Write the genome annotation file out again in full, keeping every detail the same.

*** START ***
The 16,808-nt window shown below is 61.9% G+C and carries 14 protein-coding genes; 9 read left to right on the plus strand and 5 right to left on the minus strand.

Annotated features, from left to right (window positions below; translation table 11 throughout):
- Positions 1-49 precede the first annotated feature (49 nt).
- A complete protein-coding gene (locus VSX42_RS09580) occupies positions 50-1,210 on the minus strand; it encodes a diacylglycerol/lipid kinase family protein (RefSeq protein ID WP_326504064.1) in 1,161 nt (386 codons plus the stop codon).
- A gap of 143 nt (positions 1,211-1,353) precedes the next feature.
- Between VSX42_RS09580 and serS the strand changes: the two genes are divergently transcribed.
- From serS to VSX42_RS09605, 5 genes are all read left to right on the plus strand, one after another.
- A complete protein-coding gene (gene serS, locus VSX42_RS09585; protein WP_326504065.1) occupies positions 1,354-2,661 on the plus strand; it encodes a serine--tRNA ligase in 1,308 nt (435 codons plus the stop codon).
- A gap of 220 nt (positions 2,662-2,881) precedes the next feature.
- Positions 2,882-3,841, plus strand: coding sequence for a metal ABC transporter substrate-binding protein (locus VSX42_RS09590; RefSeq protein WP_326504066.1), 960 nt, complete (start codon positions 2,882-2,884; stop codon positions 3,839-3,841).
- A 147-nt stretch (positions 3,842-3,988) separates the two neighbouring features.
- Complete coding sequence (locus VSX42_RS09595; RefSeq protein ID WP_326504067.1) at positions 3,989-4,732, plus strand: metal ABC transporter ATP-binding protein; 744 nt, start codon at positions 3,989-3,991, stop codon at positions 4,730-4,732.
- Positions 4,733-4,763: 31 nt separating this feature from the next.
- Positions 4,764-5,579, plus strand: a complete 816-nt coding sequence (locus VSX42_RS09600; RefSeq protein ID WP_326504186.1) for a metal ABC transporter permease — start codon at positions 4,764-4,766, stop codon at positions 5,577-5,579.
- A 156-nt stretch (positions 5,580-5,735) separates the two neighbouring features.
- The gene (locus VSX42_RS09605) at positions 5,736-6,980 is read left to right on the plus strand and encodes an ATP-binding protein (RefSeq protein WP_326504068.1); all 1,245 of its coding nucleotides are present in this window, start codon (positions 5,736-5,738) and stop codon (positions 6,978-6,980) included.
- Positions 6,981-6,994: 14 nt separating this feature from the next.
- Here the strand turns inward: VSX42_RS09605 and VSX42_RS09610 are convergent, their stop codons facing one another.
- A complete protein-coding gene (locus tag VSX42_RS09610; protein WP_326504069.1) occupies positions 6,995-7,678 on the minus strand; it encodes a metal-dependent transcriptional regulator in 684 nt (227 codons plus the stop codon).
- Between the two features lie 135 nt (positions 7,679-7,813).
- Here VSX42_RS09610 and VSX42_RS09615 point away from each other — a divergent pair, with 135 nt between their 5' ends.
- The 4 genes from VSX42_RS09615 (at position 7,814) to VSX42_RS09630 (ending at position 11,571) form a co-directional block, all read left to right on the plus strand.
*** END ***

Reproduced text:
The 16,808-nt window shown below is 61.9% G+C and carries 14 protein-coding genes; 9 read left to right on the plus strand and 5 right to left on the minus strand.

Annotated features, from left to right (window positions below; translation table 11 throughout):
- Positions 1-49 precede the first annotated feature (49 nt).
- A complete protein-coding gene (locus VSX42_RS09580) occupies positions 50-1,210 on the minus strand; it encodes a diacylglycerol/lipid kinase family protein (RefSeq protein ID WP_326504064.1) in 1,161 nt (386 codons plus the stop codon).
- A gap of 143 nt (positions 1,211-1,353) precedes the next feature.
- Between VSX42_RS09580 and serS the strand changes: the two genes are divergently transcribed.
- From serS to VSX42_RS09605, 5 genes are all read left to right on the plus strand, one after another.
- A complete protein-coding gene (gene serS, locus VSX42_RS09585; protein WP_326504065.1) occupies positions 1,354-2,661 on the plus strand; it encodes a serine--tRNA ligase in 1,308 nt (435 codons plus the stop codon).
- A gap of 220 nt (positions 2,662-2,881) precedes the next feature.
- Positions 2,882-3,841, plus strand: coding sequence for a metal ABC transporter substrate-binding protein (locus VSX42_RS09590; RefSeq protein WP_326504066.1), 960 nt, complete (start codon positions 2,882-2,884; stop codon positions 3,839-3,841).
- A 147-nt stretch (positions 3,842-3,988) separates the two neighbouring features.
- Complete coding sequence (locus VSX42_RS09595; RefSeq protein ID WP_326504067.1) at positions 3,989-4,732, plus strand: metal ABC transporter ATP-binding protein; 744 nt, start codon at positions 3,989-3,991, stop codon at positions 4,730-4,732.
- Positions 4,733-4,763: 31 nt separating this feature from the next.
- Positions 4,764-5,579, plus strand: a complete 816-nt coding sequence (locus VSX42_RS09600; RefSeq protein ID WP_326504186.1) for a metal ABC transporter permease — start codon at positions 4,764-4,766, stop codon at positions 5,577-5,579.
- A 156-nt stretch (positions 5,580-5,735) separates the two neighbouring features.
- The gene (locus VSX42_RS09605) at positions 5,736-6,980 is read left to right on the plus strand and encodes an ATP-binding protein (RefSeq protein WP_326504068.1); all 1,245 of its coding nucleotides are present in this window, start codon (positions 5,736-5,738) and stop codon (positions 6,978-6,980) included.
- Positions 6,981-6,994: 14 nt separating this feature from the next.
- Here the strand turns inward: VSX42_RS09605 and VSX42_RS09610 are convergent, their stop codons facing one another.
- A complete protein-coding gene (locus tag VSX42_RS09610; protein WP_326504069.1) occupies positions 6,995-7,678 on the minus strand; it encodes a metal-dependent transcriptional regulator in 684 nt (227 codons plus the stop codon).
- Between the two features lie 135 nt (positions 7,679-7,813).
- Here VSX42_RS09610 and VSX42_RS09615 point away from each other — a divergent pair, with 135 nt between their 5' ends.
- The 4 genes from VSX42_RS09615 (at position 7,814) to VSX42_RS09630 (ending at position 11,571) form a co-directional block, all read left to right on the plus strand.